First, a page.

Golomb has begun A/B testing to see what works best. For example, what can be done to convert an $80 cart versus a $20 cart? And is six days too long a period to wait for the third e-mail?

He adds that retargeting is a very simple process. "Once we got SeeWhy talking with ExactTarget, we just turned things on and it worked," he says. "This is a highly automated system."

Besides recovering 18% of consumers who abandoned carts, Eat'n Park increased average order value by 30%, though that increase could also stem from a redesign of

"The other thing on return on investment is I get a good amount of feedback from customers on why they abandoned their carts," adds Golomb, who declines to say how much he pays SeeWhy. "And I've taken that feedback and put it back into the site design. For example, we now show a delivery date option. In our new system we hold the order rather than ship the next day to make sure it hits the delivery date."

E-mail and more

E-retailer has a very similar e-mail retargeting program, working with e-mail marketing and retargeting technology provider Listrak. Brian Jones, vice president of marketing at, likes the system because it enables the e-retailer to send a personalized e-mail to the shopper.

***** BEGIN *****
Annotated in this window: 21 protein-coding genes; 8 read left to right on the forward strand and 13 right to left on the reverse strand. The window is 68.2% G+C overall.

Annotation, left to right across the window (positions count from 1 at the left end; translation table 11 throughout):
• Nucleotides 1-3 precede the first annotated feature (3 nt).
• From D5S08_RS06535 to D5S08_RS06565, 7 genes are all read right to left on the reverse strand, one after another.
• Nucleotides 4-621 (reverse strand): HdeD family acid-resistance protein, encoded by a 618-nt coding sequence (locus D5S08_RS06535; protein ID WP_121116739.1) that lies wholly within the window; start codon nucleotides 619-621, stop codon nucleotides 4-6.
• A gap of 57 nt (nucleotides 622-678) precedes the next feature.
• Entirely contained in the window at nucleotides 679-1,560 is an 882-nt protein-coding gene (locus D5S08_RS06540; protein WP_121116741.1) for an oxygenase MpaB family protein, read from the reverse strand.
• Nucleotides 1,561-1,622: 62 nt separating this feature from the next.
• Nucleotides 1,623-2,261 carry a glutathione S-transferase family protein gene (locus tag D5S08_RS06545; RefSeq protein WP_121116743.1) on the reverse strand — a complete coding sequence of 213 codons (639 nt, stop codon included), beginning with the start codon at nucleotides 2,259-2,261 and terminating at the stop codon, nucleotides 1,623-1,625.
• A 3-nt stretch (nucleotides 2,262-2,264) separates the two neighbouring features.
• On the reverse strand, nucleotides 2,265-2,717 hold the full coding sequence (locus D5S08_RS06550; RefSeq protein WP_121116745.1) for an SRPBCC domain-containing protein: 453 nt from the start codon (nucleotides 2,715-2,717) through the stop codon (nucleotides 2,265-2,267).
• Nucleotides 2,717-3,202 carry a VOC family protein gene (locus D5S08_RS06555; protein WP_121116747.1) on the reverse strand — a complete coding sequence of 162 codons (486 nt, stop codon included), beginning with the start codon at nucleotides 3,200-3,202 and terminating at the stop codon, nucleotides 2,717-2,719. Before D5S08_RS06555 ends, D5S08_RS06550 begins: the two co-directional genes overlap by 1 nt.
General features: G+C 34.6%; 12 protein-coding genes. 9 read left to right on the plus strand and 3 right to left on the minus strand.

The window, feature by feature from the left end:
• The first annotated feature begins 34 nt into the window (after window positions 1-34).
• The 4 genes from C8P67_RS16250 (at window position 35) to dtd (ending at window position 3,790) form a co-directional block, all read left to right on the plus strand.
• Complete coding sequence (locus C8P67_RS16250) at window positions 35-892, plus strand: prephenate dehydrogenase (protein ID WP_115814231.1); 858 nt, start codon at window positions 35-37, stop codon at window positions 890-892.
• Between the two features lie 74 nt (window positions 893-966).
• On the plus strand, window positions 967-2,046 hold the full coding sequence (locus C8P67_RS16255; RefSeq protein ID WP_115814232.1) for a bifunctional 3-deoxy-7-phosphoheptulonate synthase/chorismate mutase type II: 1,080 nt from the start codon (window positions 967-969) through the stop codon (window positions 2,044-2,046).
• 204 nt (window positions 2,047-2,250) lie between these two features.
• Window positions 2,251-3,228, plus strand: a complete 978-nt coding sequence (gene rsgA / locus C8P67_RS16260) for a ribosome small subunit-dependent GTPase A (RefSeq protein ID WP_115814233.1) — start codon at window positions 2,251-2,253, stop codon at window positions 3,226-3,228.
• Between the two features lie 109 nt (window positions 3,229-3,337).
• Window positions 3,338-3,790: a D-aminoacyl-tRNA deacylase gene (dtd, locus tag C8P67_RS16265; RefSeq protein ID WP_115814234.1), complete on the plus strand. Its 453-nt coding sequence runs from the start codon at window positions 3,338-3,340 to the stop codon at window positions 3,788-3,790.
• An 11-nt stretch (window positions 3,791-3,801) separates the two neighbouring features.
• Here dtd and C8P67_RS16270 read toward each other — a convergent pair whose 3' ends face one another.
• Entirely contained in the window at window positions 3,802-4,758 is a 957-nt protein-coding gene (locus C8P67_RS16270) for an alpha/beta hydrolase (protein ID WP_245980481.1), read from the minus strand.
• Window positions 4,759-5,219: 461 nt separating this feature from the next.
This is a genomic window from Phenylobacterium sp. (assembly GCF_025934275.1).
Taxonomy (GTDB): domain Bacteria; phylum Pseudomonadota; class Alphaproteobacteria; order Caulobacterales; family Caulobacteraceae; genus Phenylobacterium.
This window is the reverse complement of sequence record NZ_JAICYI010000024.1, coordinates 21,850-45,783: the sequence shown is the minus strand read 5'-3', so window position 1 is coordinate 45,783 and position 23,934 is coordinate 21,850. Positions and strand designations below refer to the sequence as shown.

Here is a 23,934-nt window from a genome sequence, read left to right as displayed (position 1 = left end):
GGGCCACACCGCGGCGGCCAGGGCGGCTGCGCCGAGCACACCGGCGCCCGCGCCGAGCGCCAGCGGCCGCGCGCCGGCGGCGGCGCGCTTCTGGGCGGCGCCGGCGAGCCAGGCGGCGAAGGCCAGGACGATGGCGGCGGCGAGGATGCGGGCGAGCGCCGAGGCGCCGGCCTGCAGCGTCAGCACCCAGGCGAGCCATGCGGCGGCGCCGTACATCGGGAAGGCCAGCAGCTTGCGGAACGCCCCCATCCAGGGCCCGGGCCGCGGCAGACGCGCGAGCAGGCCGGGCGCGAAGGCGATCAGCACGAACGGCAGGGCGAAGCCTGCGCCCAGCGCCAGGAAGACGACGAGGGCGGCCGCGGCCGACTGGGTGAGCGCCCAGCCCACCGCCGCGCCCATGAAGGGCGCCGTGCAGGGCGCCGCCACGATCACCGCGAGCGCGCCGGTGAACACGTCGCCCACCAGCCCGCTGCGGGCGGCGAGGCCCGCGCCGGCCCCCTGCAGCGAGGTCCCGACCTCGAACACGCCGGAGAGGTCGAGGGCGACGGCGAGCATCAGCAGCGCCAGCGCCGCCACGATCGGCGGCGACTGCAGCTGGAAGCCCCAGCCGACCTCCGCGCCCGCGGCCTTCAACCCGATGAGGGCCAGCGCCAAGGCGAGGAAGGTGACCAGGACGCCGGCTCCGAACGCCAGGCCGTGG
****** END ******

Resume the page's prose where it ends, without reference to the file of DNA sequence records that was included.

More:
"Instead of being a universal marketing message, it is one-to-one communication, a conversation with that one person," Jones says. "And based on the actions by that person it determines through our business rules what happens next."

The custom retargeting messages have generated 20% click-through rates and 30% open rates. The system cost about $5,000 to set up and requires a monthly fee of about $375, and Jones says the retailer is getting a good return on its investment.

"The highest click-throughs and conversions are with that first message," he says. "If that person doesn't purchase off that first message, the numbers decrease. Our most aggressive offers are our last because it is our last-ditch effort, but that offer sees far less activity than the first message, which is a reminder and customer support. It has more to do with timing than the offer you are providing them."

Mobile retargeting

If a shopper gets to the point early in the process where she's asked for her mobile phone number and then later abandons her cart, sends that shopper a text message, a retargeting tactic similar to e-mail but with a much shorter message. The e-retailer uses text messaging services from UpSellIt to enable this retargeting.

The text message focuses on customer service, such as, "Did you have a question about the product in your shopping cart?"

While text messages can be viewed as intrusive, Jones says these messages, which contain no discount offers, have not prompted complaints. "This is personalized customer service, it's follow-up," he says. "And we have never had a single person call or write to complain about the e-mail or text message follow-ups."